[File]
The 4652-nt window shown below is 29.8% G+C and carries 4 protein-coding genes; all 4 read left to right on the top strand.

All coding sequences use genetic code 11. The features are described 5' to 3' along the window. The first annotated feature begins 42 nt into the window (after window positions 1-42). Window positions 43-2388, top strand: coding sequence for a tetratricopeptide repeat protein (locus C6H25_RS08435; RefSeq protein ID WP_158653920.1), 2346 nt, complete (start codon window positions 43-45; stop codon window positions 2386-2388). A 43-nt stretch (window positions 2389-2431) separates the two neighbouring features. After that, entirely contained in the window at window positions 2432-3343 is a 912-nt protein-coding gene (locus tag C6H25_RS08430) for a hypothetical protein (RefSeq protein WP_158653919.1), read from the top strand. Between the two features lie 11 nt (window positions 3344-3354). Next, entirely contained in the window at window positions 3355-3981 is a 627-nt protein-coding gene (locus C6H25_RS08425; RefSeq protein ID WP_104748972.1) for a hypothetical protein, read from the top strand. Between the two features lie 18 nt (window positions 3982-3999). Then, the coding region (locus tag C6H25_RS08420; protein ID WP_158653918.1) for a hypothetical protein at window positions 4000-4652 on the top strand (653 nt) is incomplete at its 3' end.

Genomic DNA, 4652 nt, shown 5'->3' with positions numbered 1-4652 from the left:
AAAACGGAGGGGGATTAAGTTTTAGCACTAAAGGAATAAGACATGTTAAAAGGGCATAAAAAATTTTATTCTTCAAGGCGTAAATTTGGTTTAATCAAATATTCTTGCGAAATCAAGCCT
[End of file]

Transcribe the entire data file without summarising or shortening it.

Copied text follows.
The 4652-nt window shown below is 29.8% G+C and carries 4 protein-coding genes; all 4 read left to right on the top strand.

All coding sequences use genetic code 11. The features are described 5' to 3' along the window. The first annotated feature begins 42 nt into the window (after window positions 1-42). Window positions 43-2388, top strand: coding sequence for a tetratricopeptide repeat protein (locus C6H25_RS08435; RefSeq protein ID WP_158653920.1), 2346 nt, complete (start codon window positions 43-45; stop codon window positions 2386-2388). A 43-nt stretch (window positions 2389-2431) separates the two neighbouring features. After that, entirely contained in the window at window positions 2432-3343 is a 912-nt protein-coding gene (locus tag C6H25_RS08430) for a hypothetical protein (RefSeq protein WP_158653919.1), read from the top strand. Between the two features lie 11 nt (window positions 3344-3354). Next, entirely contained in the window at window positions 3355-3981 is a 627-nt protein-coding gene (locus C6H25_RS08425; RefSeq protein ID WP_104748972.1) for a hypothetical protein, read from the top strand. Between the two features lie 18 nt (window positions 3982-3999). Then, the coding region (locus tag C6H25_RS08420; protein ID WP_158653918.1) for a hypothetical protein at window positions 4000-4652 on the top strand (653 nt) is incomplete at its 3' end.

Genomic DNA, 4652 nt, shown 5'->3' with positions numbered 1-4652 from the left:
AAAACGGAGGGGGATTAAGTTTTAGCACTAAAGGAATAAGACATGTTAAAAGGGCATAAAAAATTTTATTCTTCAAGGCGTAAATTTGGTTTAATCAAATATTCTTGCGAAATCAAGCCT